5. Pour 2 inches of oil into a heavy pot and heat to 375 degrees.
6. Drop the doughnuts into the oil, 4 or 5 at a time. Cook about 3 minutes on each side, turning when brown. Drain on paper towels. Using an injector (available at cooking stores), insert a teaspoon of jam into each doughnut. You can also use a turkey baster, first softening the jam in a food processor. Simply push a knife halfway into the doughnut to cut a slit, then put the turkey baster into the slit and squeeze out the jam. Roll the soufganiyot in confectioners' or granulated sugar and serve immediately.
FLUFFY MATZAH BALLS
about 12 large, soft matzah balls
If you like light, airy matzah balls, you'll like this recipe. It's my son David's favorite, especially when his grandmother makes the matzah balls.
4 large eggs
2 tablespoons chicken fat or vegetable oil
1/2 cup seltzer; club soda, or chicken broth
1 cup matzah meal
Salt and freshly ground pepper to taste
1. Mix the eggs well with a fork. Add the chicken fat or oil, soda water, matzah meal, and salt and pepper and mix well. Cover and refrigerate for several hours.
2. Dip your hands in cold water and make about 12 balls slightly smaller than Ping-Pong balls.
3. Bring water to a boil in a large pot. Add salt and place the matzah balls in the water. Cover and simmer about 30 minutes or until soft.
Tip: I often make chicken soup and matzah balls ahead. After cooking the matzah balls I just place them in the warm soup, which I then freseze. The liquid keeps them fluffy. I defrost the soup, reheat, and serve. If you like them more al dente, use large eggs and cook a shorter time.
Note: To reduce the cholesterol in this receipe, use 2 egg whites and 2 whole eggs as well as canola oil.
What People are Saying About This
This is a newly released revision of award-winning author Joan Nathan's classic cookbook on Jewish cooking in America, a companion volume to her current PBS series of the same name. It is one of those must-haves for any complete cookbook library, and it most certainly is an essential piece of a Jewish cook's reference shelf. Well written with a wonderful sense of history and tradition along with straightforward recipes and instruction.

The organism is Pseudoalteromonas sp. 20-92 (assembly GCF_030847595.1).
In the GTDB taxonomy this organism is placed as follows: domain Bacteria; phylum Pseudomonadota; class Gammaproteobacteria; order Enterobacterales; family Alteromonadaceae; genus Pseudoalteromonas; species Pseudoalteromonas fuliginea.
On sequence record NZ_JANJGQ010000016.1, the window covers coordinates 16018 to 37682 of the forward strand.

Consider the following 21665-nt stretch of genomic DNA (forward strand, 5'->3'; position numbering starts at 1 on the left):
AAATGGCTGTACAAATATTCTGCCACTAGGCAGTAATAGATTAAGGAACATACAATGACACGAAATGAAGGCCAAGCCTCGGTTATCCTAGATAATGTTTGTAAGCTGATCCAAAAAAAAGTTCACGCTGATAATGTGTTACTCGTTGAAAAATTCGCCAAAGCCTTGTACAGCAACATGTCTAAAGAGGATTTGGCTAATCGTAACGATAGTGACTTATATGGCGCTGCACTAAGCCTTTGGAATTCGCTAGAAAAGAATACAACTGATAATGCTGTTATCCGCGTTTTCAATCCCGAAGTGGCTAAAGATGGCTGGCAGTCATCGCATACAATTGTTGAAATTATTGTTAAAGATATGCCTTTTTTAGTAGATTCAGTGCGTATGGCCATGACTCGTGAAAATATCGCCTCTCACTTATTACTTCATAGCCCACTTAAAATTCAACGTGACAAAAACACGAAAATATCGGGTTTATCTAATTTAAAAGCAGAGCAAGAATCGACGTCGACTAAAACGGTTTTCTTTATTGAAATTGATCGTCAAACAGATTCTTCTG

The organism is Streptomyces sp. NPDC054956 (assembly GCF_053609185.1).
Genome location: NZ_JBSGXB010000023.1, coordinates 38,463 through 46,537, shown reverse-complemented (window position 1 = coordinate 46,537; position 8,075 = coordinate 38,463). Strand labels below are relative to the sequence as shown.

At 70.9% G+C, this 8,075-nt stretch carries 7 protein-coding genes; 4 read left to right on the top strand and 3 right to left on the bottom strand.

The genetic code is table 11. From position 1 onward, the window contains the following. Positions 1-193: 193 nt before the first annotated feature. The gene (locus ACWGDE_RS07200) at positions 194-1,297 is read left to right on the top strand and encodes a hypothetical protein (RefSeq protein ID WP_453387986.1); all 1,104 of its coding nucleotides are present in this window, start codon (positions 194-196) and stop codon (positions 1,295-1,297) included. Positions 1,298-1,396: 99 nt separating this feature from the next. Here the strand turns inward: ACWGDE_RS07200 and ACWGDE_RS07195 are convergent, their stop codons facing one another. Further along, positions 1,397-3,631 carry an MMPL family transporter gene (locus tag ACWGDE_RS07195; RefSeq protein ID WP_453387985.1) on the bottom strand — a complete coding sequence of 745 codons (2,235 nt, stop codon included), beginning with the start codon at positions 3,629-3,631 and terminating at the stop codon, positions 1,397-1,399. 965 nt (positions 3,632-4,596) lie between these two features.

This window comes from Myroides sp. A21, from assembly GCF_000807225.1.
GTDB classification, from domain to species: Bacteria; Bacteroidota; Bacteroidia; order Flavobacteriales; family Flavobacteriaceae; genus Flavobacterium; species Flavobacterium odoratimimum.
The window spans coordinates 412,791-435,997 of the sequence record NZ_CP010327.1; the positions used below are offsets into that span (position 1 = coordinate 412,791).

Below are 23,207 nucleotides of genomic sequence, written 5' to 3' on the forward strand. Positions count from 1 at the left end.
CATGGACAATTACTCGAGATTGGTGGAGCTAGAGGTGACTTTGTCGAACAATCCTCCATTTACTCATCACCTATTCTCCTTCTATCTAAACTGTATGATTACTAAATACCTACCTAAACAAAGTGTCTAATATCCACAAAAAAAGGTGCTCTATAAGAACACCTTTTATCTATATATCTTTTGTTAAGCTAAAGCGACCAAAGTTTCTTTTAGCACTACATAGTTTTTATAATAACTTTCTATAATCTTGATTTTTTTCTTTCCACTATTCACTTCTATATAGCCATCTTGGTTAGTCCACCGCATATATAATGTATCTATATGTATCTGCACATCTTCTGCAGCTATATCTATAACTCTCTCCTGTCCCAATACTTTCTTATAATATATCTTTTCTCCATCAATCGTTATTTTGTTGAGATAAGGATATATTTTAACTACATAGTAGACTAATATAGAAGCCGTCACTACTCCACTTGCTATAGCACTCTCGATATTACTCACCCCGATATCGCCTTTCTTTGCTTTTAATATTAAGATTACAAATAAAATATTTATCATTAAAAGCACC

From a Barnes & Noble.com E-nnouncement
Joan Nathan's new, expanded edition of Jewish Cooking in America is a rich voyage into Jewish culture. Using not only recipes but photographs, stories, and old advertisements as well, Nathan traces the importance of food in Jewish life. Food not only draws the family together; it has a symbolic role. For example, during Rosh Hashanah, families dip apple slices in honey, representing their wishes for a sweet New Year. This new edition, expanded from the IACP/Julia Child Cookbook Award-winning 1994 edition, includes a preface that highlights Nathan's experiences while working on her PBS television series based on the book.
Joyous Rosh Hashanah Table Marks a Feast of Optimism
By Author Joan Nathan
Sunday evening, September 20th, marks the beginning of Rosh Hashanahthe New Year festival celebrated by Jews throughout the world. This holiday, a time for self-examination and the commencement of the period of repentance, precedes the day of divine judgment, which follows ten days later on Yom Kippur, September 30th.
Unlike Passover, where bitter foods are prepared in commemoration of hard times, the Rosh Hashanah table is laden with delicacies representing optimism for a sweet future. Dishes abound with honey, raisins, sweet carrots, and applesall seasonal reminders of hope for the coming year.
My father's family, of German-Jewish heritage, had its own symbolic foods for this festival, many of which had been with our ancestral family in Bavaria for centuries. Unlike the tables of eastern European Jews, our table did not include such favorites as gefilte fish, tzimmes (sweet carrot casserole) or honey cake. Instead, we ate sweet-and-sour salmon, apple streusel, zwetschgenkuchen (plum pie), and other dishes.